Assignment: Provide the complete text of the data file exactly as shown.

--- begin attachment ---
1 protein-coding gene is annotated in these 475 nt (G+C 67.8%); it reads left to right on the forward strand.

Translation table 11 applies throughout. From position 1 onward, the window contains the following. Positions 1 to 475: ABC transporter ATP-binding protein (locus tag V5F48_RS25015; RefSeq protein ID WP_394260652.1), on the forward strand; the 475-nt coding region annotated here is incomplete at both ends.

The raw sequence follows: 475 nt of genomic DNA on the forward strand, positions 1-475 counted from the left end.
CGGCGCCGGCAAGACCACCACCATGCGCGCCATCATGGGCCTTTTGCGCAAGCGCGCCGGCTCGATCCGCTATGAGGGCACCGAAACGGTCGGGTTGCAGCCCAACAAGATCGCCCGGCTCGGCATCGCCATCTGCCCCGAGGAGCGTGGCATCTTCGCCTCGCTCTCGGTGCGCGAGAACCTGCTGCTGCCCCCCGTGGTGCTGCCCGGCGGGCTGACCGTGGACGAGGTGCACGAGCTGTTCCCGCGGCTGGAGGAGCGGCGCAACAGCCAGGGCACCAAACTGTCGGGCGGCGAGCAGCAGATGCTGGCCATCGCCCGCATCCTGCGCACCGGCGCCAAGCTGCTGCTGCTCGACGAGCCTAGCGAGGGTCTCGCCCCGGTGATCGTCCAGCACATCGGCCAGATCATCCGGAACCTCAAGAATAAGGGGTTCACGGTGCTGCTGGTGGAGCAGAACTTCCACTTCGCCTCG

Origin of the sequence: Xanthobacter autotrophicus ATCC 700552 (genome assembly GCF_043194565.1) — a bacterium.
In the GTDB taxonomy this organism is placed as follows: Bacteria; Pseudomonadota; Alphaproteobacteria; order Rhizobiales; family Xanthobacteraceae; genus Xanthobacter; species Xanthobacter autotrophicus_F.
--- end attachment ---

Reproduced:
1 protein-coding gene is annotated in these 475 nt (G+C 67.8%); it reads left to right on the forward strand.

Translation table 11 applies throughout. From position 1 onward, the window contains the following. Positions 1 to 475: ABC transporter ATP-binding protein (locus tag V5F48_RS25015; RefSeq protein ID WP_394260652.1), on the forward strand; the 475-nt coding region annotated here is incomplete at both ends.

The raw sequence follows: 475 nt of genomic DNA on the forward strand, positions 1-475 counted from the left end.
CGGCGCCGGCAAGACCACCACCATGCGCGCCATCATGGGCCTTTTGCGCAAGCGCGCCGGCTCGATCCGCTATGAGGGCACCGAAACGGTCGGGTTGCAGCCCAACAAGATCGCCCGGCTCGGCATCGCCATCTGCCCCGAGGAGCGTGGCATCTTCGCCTCGCTCTCGGTGCGCGAGAACCTGCTGCTGCCCCCCGTGGTGCTGCCCGGCGGGCTGACCGTGGACGAGGTGCACGAGCTGTTCCCGCGGCTGGAGGAGCGGCGCAACAGCCAGGGCACCAAACTGTCGGGCGGCGAGCAGCAGATGCTGGCCATCGCCCGCATCCTGCGCACCGGCGCCAAGCTGCTGCTGCTCGACGAGCCTAGCGAGGGTCTCGCCCCGGTGATCGTCCAGCACATCGGCCAGATCATCCGGAACCTCAAGAATAAGGGGTTCACGGTGCTGCTGGTGGAGCAGAACTTCCACTTCGCCTCG

Origin of the sequence: Xanthobacter autotrophicus ATCC 700552 (genome assembly GCF_043194565.1) — a bacterium.
In the GTDB taxonomy this organism is placed as follows: Bacteria; Pseudomonadota; Alphaproteobacteria; order Rhizobiales; family Xanthobacteraceae; genus Xanthobacter; species Xanthobacter autotrophicus_F.